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The Carbon Debts of Land-Use Changes for Biodiesel Production

Achten, W.M.J. and Verchot, L.V. 2011. Implications of biodiesel-induced land-use changes for CO2 emissions: Case studies in tropical America, Africa, and Southeast Asia. Ecology and Society 16: 10.5751/ES-04403-160414.
According to Achten and Verchot (2011), "biofuels are receiving growing negative attention," because "direct and/or indirect land-use changes that result from their cultivation can cause emissions due to carbon losses in soils and biomass and could negate any eventual greenhouses gas reduction benefit." In further exploration of this perplexing subject, Achten and Verchot set out to evaluate "the implications of land-use change emissions on the climate-change mitigation potential of different biofuel production systems in 12 case studies in six countries," calculating "carbon debts created by conversion of different land-use types, ranging from annual cropland to primary forest," while evaluating "case studies using three different biofuel crops: oil palm, Jatropha, and soybean."

In doin so the two researchers identified carbon debts ranging from 39 to 1744 Mg CO2/hectare, with oil palm case studies creating the largest debts (473-1744 Mg CO2/hectare), because, as they learned about this crop, "most of the area expansion came at the expense of dense tropical forest." And given numbers such as these, they found that only soybean in certain parts of Brazil needed less than one human generation (30 years) to repay the initial carbon debt, while "highest repayment times were found for Jatropha (76-310 years) and oil palm (59-220 years)."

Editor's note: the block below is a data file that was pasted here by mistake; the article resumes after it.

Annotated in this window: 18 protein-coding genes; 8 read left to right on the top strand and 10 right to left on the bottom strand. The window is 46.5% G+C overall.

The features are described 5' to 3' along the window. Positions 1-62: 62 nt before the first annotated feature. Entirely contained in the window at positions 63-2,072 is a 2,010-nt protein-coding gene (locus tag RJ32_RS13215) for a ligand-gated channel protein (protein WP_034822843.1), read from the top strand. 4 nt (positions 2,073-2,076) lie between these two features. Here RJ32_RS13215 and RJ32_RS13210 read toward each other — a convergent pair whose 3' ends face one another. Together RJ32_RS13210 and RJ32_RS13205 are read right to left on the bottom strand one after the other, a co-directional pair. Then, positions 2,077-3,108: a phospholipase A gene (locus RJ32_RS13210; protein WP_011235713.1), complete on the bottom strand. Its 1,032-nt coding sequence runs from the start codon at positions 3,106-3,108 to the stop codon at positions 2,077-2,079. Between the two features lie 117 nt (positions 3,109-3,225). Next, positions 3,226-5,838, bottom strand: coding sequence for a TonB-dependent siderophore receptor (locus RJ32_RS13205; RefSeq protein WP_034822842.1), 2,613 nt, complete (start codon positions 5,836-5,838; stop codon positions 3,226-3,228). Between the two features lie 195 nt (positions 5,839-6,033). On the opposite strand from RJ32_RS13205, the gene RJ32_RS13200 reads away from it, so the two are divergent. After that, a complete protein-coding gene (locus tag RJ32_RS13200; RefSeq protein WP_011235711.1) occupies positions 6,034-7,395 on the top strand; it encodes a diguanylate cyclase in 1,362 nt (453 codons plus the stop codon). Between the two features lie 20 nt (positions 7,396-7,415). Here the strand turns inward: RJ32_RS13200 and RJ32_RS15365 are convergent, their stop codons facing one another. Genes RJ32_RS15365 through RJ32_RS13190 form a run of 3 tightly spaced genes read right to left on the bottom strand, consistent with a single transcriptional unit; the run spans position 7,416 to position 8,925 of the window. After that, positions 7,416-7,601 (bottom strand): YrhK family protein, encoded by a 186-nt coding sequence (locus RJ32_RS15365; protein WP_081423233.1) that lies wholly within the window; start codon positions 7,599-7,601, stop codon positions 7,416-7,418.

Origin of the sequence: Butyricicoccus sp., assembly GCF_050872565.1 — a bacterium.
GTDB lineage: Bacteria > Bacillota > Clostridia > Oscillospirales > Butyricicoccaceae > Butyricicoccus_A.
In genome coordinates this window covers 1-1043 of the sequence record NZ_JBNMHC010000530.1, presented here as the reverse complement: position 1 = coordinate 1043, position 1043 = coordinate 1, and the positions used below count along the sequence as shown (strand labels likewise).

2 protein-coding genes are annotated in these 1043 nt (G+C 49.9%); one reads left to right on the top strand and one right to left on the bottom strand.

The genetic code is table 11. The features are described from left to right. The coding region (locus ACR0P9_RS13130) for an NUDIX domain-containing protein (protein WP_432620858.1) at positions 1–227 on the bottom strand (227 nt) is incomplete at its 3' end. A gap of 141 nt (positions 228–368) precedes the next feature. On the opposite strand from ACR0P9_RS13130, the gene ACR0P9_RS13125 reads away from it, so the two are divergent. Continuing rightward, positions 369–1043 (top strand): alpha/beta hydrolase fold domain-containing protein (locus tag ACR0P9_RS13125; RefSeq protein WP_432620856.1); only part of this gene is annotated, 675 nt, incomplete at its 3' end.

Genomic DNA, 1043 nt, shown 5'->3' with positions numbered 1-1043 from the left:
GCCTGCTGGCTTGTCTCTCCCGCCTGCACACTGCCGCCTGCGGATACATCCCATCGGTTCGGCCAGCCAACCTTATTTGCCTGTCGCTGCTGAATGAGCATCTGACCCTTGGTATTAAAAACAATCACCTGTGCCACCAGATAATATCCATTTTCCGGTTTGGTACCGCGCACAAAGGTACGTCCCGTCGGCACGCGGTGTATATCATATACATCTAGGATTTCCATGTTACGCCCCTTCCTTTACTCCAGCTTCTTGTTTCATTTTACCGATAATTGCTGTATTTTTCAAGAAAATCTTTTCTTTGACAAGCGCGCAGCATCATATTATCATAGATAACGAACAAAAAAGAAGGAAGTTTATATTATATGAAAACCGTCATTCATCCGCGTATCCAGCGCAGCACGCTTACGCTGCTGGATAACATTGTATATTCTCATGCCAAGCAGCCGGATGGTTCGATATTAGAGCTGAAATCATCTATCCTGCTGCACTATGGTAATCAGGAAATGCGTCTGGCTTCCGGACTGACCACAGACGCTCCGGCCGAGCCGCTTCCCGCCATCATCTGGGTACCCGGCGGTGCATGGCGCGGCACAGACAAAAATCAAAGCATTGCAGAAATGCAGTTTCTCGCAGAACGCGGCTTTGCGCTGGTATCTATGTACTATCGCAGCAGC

Achten and Verchot say their findings "raise serious questions about the sustainability of biofuel production," and they say that "due to direct land use change carbon implications following the conversion of (semi-)natural ecosystems with medium to high carbon content, and to indirect land-use changes following conversion of agricultural or pasture land, the potential of biofuels to contribute to climate-change mitigation is questioned."

Archived 7 August 2012